6. #6
    You spam? I ban! Irish Blues's Avatar
    Join Date
    Mar 2005
    Location
    WI
    Posts
    1,303
    Ken: Sherman's paper (the one I think you're talking about) discusses how to fit an inverse power curve to get CLDF's given data obtained in various ways. It's something we explored in a project recently; the main problem with the example that fit our interests was that, after going through the steps to approximate and smooth, he fits one IPC to the entire range of data from 12-84 months. That's entirely inappropriate, especially for recent years - true development from 12-84 months doesn't fit any one curve appropriately over the entire range ... and we tried over a dozen curve shapes trying to find one.

    Chris: is there a specific reason why you're wanting to use regression for loss forecasting instead of the traditional method? In other words, do you have reason to believe that the typical development method is so inaccurate that you need to find another way to do this, or are you just trying this approach purely to see whether you can do it or not?

    I'm still not completely clear on what exactly you're shooting for as a final result. If this is better explained via PM, go ahead and shoot me one.
    "You better get to living, because dying's a pain in the ***." - Frank Sinatra

    [url]http://www.hockeybuzz.com/blogger_archive.php?blogger_id=174[/url] - where I talk about the Blues and the NHL.

  7. #7
    Actuary.com - Level I Poster
    Join Date
    Sep 2006
    Location
    WV
    Posts
    9
    Here is the story. I work in Worker's Compensation, and I am the only actuary. Most of our actuarial work is contracted out. I have passed exams 1 and 2, but working alone makes it difficult to get the exerience I need. Complicating things, we are a new private insurance company formed from a state comp system, so everything is starting over.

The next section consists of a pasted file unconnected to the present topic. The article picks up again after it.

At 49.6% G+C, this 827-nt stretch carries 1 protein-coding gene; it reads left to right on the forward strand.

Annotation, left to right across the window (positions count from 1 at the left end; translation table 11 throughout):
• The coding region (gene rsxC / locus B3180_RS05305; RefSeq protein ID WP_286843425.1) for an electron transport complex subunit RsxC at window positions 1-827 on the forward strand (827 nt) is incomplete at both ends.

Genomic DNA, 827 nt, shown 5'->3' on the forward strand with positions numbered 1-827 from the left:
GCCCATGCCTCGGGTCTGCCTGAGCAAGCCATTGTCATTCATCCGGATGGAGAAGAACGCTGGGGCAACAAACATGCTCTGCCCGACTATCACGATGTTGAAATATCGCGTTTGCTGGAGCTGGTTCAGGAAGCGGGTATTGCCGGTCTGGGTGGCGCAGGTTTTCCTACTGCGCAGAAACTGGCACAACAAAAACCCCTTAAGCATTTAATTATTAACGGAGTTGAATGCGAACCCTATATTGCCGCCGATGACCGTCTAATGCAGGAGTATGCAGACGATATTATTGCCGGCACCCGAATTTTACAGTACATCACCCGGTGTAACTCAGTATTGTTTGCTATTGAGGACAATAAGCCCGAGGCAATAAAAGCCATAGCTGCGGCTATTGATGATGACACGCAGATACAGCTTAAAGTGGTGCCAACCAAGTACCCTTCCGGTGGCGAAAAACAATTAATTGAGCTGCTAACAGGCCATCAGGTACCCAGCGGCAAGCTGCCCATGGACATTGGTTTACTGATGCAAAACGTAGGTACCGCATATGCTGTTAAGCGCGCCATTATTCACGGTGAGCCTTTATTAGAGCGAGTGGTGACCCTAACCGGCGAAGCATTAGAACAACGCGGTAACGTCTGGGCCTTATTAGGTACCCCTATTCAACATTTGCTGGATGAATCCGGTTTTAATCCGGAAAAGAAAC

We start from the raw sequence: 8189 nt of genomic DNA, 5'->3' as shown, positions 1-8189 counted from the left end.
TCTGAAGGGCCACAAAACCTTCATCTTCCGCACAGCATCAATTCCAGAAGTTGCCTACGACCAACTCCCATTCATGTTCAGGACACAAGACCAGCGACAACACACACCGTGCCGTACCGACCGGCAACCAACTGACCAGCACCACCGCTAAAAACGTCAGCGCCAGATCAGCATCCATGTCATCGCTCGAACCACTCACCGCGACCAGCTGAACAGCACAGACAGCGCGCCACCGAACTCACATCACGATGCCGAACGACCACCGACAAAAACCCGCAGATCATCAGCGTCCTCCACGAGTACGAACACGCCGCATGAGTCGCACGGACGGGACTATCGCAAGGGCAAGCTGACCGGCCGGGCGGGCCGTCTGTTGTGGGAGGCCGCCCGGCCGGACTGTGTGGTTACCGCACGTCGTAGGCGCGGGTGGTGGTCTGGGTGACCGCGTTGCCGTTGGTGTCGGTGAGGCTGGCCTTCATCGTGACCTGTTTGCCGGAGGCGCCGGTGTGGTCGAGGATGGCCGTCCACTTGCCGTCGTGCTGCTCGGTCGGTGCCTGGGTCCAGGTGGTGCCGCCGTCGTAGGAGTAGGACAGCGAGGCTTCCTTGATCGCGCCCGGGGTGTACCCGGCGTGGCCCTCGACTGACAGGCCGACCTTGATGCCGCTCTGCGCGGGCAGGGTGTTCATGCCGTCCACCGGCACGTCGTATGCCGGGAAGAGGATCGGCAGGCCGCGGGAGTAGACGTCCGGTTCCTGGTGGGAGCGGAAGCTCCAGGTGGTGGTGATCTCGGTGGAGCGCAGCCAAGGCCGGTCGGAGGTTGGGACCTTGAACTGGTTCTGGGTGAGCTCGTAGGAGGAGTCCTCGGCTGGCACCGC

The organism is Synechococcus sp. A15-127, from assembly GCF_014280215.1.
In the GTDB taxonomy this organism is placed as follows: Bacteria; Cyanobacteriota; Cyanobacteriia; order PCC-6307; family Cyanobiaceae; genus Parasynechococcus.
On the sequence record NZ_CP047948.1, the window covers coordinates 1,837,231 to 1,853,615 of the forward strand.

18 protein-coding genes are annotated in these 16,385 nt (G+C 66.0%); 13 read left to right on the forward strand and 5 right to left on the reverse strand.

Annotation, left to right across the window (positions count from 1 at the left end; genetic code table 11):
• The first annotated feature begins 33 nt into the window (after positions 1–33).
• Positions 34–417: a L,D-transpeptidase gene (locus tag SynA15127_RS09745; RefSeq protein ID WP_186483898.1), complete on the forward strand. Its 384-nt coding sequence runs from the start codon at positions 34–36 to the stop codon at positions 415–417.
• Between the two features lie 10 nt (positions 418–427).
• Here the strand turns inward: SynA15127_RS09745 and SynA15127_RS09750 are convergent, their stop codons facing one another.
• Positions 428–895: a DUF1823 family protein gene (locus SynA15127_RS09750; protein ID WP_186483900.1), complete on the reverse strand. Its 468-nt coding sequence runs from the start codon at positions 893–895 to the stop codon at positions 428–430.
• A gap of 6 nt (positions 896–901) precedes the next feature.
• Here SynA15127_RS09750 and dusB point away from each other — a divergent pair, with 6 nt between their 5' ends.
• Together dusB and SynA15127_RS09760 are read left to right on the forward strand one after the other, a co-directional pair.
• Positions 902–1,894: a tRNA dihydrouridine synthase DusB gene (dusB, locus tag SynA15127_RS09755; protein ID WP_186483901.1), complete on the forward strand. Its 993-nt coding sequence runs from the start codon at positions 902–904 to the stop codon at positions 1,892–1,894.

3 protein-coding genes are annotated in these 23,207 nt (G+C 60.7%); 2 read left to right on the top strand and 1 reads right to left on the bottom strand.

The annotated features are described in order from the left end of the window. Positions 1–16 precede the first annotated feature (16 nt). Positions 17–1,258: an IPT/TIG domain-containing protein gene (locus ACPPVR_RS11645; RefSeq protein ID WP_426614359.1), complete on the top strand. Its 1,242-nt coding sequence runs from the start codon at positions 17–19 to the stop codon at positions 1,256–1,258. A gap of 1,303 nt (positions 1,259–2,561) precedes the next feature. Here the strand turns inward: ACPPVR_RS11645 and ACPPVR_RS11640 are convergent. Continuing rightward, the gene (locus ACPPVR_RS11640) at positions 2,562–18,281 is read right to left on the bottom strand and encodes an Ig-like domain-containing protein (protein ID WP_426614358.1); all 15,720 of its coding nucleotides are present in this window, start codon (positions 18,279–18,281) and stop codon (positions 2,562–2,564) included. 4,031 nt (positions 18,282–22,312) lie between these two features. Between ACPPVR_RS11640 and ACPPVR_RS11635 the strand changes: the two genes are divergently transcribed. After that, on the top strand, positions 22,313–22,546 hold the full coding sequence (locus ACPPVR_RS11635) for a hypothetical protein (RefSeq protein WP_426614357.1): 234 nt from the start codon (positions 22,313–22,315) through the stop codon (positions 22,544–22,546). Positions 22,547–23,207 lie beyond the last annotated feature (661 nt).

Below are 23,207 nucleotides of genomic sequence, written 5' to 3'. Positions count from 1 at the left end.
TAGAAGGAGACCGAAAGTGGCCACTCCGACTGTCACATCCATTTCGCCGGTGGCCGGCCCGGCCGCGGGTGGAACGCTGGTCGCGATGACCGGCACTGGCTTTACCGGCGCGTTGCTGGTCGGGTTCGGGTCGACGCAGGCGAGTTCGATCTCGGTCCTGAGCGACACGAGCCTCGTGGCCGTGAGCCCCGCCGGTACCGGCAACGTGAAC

I create many loss triangles. I create paid and incurred losses for medical, permanent partial, excess liability, etc on a quarterly basis. However, the anaylsis is being done by our contracted actuaries. I am now getting ready to take the statistics VEE exam, (I have a Masters in Math). I have come across articles on NEAS about using regression, and since this is required, I would like to be able to apply it. I came across the triangles done by my predecessor, and they were forecast using regression, but not done the way the articles describe.

    So, I guess my question is, is regression commonly used for this? This was my impression. In what other areas would you use regression. The past work I saw did not take the log of the values (paid amount), did not divide by the volume, and it was done on a cummulative triangle. All three I thought were wrong?

    I would appreciate any help / advice / explanation you can give. I appreciate your interest in helping.

    Thanks,
    Chris Johnson

  8. #8
    Actuary.com - Level VI Poster Ken's Avatar
    Join Date
    Mar 2005
    Location
    Thailand
    Posts
    833
    Irish Blues, I also found that the inverse power curve is a poor fit at earlier evaluation dates, but there are areas where it fits very well. If I remember correctly, Sherman's point is that the inverse power curve is very good for estimating tails. Have you tried using two different curves, one for the first so many years and the inverse power curve over the remaining years.